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Best photos + top painted wolf spots + Japan’s illegal ivory
Once in a blue moon, a safari opportunity comes along that awakens the ESSENCE of me. As if someone has stuck a big spoon into my soul and stirred every raw nerve, every instinctive impulse.
I had, of course, heard of Chitake, but THESE IMAGES & VIDEO became the stirring spoon, and I took more notice. Then my colleague Nadia spent a few days there and came back with stories of sleepless nights because of the loud nocturnal battles between lions and their targets – buffaloes and elephants. She is an experienced guide with tons of bush time – and not prone to exaggeration. Her final summation: ‘Next level.’
And so we crafted this safari. The first group of six sold out in hours, and we have four places left on the second (and only other) group. This safari is not about rim-flow pools and crystal champagne flutes – it’s in-your-face primal Africa. Here be dragons …
Keep the passion
Simon Espley – CEO, Africa Geographic
From our Editor – Taryn van Jaarsveld
When teamAG isn’t out finding the best safaris, we’re at our desks packaging them for delivery to you. So we too have time to develop travel FOMO. Especially when we’re choosing (and reliving) Africa’s 6 painted wolf hotspots – see our first story below. For me, it’s Kruger. For Simon, the vital population of Khwai, and for Jamie, the famous canids of Mana Pools.
Our third story brings you the week’s best photos, where you can visit the otherworldly Danakil Depression and the tuskers of Amboseli.
By contrast, images of raw ivory from Japan’s legal market, which commoditises elephants and conceals illegal international trade, bring a stark reality home. Our second story below refers.
Send us your thoughts (join the club to comment)!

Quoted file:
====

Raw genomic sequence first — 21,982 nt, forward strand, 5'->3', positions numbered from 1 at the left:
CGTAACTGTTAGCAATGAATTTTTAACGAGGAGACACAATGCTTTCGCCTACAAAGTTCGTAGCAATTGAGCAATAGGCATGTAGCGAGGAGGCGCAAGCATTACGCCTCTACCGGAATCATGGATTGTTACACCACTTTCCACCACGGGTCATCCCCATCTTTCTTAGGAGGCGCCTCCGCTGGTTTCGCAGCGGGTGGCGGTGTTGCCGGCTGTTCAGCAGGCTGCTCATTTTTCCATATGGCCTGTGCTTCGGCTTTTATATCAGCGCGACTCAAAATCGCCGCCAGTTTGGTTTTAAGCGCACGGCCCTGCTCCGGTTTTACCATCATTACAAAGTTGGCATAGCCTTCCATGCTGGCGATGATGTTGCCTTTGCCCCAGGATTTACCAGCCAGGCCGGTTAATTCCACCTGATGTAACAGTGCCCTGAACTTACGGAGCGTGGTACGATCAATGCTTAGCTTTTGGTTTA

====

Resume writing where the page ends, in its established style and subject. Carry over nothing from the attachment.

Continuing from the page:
Happy celebrating Africa to you all.
From our Scientific Editor – Jamie Paterson
At the top of your newsletter, the photograph features the glorious sandstone Chilojo Cliffs, Gonarezhou National Park’s most famous landmark. Below them flows the Runde River on its way to the confluence with the Save River and then a meandering journey of over 300km to the Indian Ocean. Why do I mention this? Because Zambezi sharks are regularly recorded at the confluence.
Did you know that the Zambezi shark (bull shark) thrives in both salt and fresh water? These are not just brief forays upriver into estuaries either – they have been known to travel as far as 1,100km from the ocean up the Mississippi River and 4,000km up the Amazon River into Peru. These are usually gravid females searching for a safe place to give birth. So a short trip to landlocked Zimbabwe is nothing for a shark with travel FOMO.
Here are the 6 top spots in Africa to scout for wild dogs
Japan’s domestic ivory market has created a haven for illegal traders – new report
Our selection from this week’s magnificent Photographer of the Year entries
TRAVEL DESK UPDATES:
Our CEO’S choice is one for the experienced safari-goer seeking the ultimate experience (and images) of raw Africa at her best. Join popular photographer guide Villiers Steyn and experienced local guides in Chitake, Mana Pools, Zimbabwe. Four places left.
Kick back, turn up the volume and let this video from Quatermain’s 1920s Safari Camp wash over you and awaken your need to get back in touch with who you really are. Visit our collection of camps and lodges to find the best prices at this and other outstanding safari establishments.
WATCH: Epic aerial footage of African landscapes you are dying to visit (0:58). Click here to watch
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